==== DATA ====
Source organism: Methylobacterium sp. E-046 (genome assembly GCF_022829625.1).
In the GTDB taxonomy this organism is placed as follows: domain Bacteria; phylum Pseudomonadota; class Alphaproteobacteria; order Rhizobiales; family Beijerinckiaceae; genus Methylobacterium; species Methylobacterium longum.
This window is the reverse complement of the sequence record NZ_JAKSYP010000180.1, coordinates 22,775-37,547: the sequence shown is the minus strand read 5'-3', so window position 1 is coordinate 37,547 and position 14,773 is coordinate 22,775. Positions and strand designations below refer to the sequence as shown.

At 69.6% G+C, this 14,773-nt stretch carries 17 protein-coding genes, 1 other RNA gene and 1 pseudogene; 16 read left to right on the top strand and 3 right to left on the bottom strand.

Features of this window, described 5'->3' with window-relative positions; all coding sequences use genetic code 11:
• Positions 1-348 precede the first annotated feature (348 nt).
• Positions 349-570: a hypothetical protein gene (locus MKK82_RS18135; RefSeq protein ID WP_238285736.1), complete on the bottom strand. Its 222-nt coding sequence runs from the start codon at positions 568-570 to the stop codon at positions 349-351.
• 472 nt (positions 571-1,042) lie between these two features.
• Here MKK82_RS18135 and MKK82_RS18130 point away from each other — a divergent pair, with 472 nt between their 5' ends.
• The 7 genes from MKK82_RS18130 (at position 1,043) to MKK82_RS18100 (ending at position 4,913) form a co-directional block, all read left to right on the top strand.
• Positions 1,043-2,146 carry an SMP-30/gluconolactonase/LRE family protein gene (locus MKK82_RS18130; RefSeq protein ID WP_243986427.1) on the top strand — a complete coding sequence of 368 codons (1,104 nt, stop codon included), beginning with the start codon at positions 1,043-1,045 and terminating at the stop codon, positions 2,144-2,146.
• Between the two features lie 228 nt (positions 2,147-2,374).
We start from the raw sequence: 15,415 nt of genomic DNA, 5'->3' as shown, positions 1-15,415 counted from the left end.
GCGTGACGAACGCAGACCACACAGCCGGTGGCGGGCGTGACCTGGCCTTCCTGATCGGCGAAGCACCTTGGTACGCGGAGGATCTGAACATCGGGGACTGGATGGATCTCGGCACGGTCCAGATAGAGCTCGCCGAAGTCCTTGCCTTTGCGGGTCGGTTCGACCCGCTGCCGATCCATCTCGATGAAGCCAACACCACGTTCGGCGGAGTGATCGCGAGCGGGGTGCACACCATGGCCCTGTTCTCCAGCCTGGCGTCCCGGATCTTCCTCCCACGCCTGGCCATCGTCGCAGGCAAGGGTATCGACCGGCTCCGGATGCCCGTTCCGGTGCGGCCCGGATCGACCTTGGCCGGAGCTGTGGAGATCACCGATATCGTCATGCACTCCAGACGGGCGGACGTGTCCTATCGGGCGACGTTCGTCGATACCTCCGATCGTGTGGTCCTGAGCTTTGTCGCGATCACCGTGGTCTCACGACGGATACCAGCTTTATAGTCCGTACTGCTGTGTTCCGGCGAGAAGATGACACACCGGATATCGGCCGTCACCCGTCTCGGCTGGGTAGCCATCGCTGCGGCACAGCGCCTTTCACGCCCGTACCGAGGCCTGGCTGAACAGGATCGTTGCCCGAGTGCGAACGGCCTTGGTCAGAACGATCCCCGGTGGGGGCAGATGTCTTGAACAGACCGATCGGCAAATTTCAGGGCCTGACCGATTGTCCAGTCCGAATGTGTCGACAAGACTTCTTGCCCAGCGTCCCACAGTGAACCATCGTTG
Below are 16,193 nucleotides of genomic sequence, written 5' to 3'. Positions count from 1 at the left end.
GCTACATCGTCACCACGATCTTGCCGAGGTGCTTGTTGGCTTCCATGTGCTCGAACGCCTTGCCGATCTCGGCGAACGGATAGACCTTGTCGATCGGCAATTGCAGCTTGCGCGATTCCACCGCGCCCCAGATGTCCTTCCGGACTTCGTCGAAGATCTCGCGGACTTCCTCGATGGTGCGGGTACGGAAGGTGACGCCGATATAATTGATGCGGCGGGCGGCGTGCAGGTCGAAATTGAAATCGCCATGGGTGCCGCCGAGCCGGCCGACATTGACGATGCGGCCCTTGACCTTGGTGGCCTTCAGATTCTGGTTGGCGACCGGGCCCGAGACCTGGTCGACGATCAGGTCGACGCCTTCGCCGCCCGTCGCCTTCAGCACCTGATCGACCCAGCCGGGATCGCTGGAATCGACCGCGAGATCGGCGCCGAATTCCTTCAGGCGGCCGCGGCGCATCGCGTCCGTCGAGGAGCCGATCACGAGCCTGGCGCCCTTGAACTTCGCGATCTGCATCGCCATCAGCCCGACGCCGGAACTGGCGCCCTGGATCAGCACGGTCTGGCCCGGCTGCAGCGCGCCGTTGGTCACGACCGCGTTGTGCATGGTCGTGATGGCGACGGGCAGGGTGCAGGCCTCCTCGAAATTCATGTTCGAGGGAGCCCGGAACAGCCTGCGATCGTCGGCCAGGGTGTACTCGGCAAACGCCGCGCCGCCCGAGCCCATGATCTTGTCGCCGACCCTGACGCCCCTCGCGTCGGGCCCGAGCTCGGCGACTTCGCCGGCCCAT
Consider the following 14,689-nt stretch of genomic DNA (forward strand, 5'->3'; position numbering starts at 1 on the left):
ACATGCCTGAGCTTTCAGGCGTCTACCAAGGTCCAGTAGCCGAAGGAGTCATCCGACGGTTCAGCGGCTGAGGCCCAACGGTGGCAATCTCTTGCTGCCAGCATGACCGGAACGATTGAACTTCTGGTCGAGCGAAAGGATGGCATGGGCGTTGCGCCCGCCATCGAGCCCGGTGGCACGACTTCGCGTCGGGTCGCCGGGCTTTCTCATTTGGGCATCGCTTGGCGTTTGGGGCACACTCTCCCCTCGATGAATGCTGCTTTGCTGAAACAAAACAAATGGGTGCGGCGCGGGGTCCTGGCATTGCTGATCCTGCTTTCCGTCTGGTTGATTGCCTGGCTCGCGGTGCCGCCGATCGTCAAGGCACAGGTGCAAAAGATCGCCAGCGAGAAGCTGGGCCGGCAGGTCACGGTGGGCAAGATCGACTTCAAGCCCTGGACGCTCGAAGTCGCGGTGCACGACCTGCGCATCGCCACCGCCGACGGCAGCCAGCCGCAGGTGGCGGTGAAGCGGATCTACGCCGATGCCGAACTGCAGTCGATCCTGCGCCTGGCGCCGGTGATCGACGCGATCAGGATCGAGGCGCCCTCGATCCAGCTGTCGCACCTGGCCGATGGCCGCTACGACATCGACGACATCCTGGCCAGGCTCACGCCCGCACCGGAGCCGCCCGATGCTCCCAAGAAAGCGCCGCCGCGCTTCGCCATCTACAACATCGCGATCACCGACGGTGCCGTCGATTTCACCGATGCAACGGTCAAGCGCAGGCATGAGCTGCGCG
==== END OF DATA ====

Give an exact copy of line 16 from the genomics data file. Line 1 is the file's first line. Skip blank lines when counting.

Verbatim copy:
GCTACATCGTCACCACGATCTTGCCGAGGTGCTTGTTGGCTTCCATGTGCTCGAACGCCTTGCCGATCTCGGCGAACGGATAGACCTTGTCGATCGGCAATTGCAGCTTGCGCGATTCCACCGCGCCCCAGATGTCCTTCCGGACTTCGTCGAAGATCTCGCGGACTTCCTCGATGGTGCGGGTACGGAAGGTGACGCCGATATAATTGATGCGGCGGGCGGCGTGCAGGTCGAAATTGAAATCGCCATGGGTGCCGCCGAGCCGGCCGACATTGACGATGCGGCCCTTGACCTTGGTGGCCTTCAGATTCTGGTTGGCGACCGGGCCCGAGACCTGGTCGACGATCAGGTCGACGCCTTCGCCGCCCGTCGCCTTCAGCACCTGATCGACCCAGCCGGGATCGCTGGAATCGACCGCGAGATCGGCGCCGAATTCCTTCAGGCGGCCGCGGCGCATCGCGTCCGTCGAGGAGCCGATCACGAGCCTGGCGCCCTTGAACTTCGCGATCTGCATCGCCATCAGCCCGACGCCGGAACTGGCGCCCTGGATCAGCACGGTCTGGCCCGGCTGCAGCGCGCCGTTGGTCACGACCGCGTTGTGCATGGTCGTGATGGCGACGGGCAGGGTGCAGGCCTCCTCGAAATTCATGTTCGAGGGAGCCCGGAACAGCCTGCGATCGTCGGCCAGGGTGTACTCGGCAAACGCCGCGCCGCCCGAGCCCATGATCTTGTCGCCGACCCTGACGCCCCTCGCGTCGGGCCCGAGCTCGGCGACTTCGCCGGCCCAT